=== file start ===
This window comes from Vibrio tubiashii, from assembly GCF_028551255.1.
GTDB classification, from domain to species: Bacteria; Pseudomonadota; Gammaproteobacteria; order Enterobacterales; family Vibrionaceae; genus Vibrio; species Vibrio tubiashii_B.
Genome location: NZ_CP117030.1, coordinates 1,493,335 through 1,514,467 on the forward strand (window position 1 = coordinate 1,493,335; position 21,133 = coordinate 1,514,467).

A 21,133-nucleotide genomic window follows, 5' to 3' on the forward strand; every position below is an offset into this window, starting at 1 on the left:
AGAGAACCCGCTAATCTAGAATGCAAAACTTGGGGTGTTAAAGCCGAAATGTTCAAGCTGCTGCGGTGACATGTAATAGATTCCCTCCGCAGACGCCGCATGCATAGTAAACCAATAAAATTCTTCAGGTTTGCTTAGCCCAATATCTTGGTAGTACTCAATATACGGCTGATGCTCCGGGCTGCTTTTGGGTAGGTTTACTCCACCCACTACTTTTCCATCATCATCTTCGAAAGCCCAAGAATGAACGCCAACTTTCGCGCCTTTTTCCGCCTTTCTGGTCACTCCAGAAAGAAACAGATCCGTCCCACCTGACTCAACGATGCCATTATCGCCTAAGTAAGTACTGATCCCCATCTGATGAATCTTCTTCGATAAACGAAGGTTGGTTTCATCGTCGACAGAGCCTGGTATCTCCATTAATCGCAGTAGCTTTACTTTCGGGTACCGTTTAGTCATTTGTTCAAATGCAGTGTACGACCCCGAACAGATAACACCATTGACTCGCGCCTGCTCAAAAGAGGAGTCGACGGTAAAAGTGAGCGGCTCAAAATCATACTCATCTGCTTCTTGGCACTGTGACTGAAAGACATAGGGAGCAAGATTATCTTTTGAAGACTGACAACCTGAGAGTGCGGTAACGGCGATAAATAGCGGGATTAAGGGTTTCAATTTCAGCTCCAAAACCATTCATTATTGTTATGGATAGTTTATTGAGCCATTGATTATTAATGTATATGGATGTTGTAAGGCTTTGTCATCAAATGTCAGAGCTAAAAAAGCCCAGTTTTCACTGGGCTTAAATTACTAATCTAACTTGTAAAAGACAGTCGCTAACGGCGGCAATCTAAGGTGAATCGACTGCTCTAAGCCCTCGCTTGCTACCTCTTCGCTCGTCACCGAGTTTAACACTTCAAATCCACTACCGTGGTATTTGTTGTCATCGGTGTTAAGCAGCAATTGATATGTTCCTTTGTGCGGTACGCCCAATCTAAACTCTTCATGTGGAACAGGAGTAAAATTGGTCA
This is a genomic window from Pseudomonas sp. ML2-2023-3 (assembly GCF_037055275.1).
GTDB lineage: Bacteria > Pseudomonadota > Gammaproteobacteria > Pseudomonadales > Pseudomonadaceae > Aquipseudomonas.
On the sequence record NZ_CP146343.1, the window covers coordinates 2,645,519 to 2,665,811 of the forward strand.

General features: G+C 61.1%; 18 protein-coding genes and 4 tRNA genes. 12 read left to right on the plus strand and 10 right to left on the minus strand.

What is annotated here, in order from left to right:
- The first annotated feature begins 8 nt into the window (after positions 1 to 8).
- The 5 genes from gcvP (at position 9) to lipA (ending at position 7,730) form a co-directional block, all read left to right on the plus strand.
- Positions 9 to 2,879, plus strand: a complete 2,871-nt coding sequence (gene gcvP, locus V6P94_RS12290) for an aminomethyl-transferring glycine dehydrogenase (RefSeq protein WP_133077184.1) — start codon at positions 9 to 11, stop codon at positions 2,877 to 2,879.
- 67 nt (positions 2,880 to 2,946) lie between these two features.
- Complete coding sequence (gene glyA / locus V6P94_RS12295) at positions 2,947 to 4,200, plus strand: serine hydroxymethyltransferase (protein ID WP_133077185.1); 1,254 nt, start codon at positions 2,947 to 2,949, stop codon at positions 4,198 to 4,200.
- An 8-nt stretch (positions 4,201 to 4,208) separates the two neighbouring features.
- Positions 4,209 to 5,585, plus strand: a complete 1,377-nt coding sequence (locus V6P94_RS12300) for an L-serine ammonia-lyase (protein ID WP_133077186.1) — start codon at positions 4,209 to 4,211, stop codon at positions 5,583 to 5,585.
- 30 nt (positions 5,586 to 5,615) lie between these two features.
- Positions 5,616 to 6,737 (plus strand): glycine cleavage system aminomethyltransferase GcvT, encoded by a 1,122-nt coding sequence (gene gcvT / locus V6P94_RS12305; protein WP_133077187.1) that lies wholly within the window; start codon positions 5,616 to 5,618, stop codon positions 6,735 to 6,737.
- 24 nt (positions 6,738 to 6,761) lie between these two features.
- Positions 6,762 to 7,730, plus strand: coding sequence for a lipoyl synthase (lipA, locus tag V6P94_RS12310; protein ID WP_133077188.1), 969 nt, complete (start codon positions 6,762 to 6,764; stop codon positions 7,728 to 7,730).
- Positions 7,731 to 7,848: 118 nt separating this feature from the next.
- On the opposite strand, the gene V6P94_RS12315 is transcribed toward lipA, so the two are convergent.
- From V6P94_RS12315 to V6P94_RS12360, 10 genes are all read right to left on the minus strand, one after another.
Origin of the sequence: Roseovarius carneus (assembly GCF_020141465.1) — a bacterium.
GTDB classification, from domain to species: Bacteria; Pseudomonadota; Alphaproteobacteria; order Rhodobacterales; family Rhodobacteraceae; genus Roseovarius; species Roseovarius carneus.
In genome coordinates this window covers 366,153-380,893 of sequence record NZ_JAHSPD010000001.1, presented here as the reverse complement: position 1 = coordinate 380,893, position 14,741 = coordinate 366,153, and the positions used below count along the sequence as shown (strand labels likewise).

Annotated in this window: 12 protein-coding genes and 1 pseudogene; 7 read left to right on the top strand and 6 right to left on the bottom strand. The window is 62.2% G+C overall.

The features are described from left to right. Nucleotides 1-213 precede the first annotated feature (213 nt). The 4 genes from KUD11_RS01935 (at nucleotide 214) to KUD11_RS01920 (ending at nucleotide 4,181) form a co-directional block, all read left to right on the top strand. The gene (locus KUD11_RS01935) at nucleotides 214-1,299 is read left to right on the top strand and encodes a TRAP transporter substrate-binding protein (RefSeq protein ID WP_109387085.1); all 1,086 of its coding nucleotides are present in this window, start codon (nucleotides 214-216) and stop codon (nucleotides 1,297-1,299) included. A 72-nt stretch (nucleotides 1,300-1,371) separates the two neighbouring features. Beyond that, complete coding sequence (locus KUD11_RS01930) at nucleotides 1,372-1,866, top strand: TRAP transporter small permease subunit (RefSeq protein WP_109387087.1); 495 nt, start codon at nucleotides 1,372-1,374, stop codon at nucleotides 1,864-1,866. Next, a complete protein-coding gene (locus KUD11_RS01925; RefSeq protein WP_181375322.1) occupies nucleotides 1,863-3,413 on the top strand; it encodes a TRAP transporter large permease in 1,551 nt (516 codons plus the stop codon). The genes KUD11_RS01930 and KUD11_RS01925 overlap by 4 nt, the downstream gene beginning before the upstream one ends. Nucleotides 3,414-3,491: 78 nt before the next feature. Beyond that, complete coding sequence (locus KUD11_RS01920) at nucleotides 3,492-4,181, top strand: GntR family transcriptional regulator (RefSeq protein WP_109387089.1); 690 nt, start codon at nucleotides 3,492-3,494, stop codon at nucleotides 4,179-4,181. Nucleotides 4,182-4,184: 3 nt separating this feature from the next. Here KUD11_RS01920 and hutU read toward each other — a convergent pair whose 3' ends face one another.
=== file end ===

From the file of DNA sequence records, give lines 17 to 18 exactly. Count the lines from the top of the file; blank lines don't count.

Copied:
- Positions 4,209 to 5,585, plus strand: a complete 1,377-nt coding sequence (locus V6P94_RS12300) for an L-serine ammonia-lyase (protein ID WP_133077186.1) — start codon at positions 4,209 to 4,211, stop codon at positions 5,583 to 5,585.
- 30 nt (positions 5,586 to 5,615) lie between these two features.